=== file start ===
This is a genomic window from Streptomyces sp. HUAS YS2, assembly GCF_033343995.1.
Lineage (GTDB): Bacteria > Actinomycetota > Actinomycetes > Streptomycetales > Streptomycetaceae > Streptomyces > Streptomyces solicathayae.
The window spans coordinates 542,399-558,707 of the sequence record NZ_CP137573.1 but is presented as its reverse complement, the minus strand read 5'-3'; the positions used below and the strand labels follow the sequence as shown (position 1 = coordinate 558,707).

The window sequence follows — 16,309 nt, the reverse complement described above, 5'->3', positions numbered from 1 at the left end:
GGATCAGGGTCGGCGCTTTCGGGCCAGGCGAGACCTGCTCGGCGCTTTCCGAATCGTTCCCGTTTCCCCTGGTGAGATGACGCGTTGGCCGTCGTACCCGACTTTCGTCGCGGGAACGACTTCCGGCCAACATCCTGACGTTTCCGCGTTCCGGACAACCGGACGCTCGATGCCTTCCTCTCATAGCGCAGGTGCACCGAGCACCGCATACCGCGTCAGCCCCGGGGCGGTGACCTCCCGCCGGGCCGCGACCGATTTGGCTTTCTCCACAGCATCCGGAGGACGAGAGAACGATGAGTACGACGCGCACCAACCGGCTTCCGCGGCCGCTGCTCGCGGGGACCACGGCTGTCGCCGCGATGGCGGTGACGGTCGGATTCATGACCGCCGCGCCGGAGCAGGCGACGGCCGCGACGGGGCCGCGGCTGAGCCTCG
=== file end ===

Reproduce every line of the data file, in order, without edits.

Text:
This is a genomic window from Streptomyces sp. HUAS YS2, assembly GCF_033343995.1.
Lineage (GTDB): Bacteria > Actinomycetota > Actinomycetes > Streptomycetales > Streptomycetaceae > Streptomyces > Streptomyces solicathayae.
The window spans coordinates 542,399-558,707 of the sequence record NZ_CP137573.1 but is presented as its reverse complement, the minus strand read 5'-3'; the positions used below and the strand labels follow the sequence as shown (position 1 = coordinate 558,707).

The window sequence follows — 16,309 nt, the reverse complement described above, 5'->3', positions numbered from 1 at the left end:
GGATCAGGGTCGGCGCTTTCGGGCCAGGCGAGACCTGCTCGGCGCTTTCCGAATCGTTCCCGTTTCCCCTGGTGAGATGACGCGTTGGCCGTCGTACCCGACTTTCGTCGCGGGAACGACTTCCGGCCAACATCCTGACGTTTCCGCGTTCCGGACAACCGGACGCTCGATGCCTTCCTCTCATAGCGCAGGTGCACCGAGCACCGCATACCGCGTCAGCCCCGGGGCGGTGACCTCCCGCCGGGCCGCGACCGATTTGGCTTTCTCCACAGCATCCGGAGGACGAGAGAACGATGAGTACGACGCGCACCAACCGGCTTCCGCGGCCGCTGCTCGCGGGGACCACGGCTGTCGCCGCGATGGCGGTGACGGTCGGATTCATGACCGCCGCGCCGGAGCAGGCGACGGCCGCGACGGGGCCGCGGCTGAGCCTCG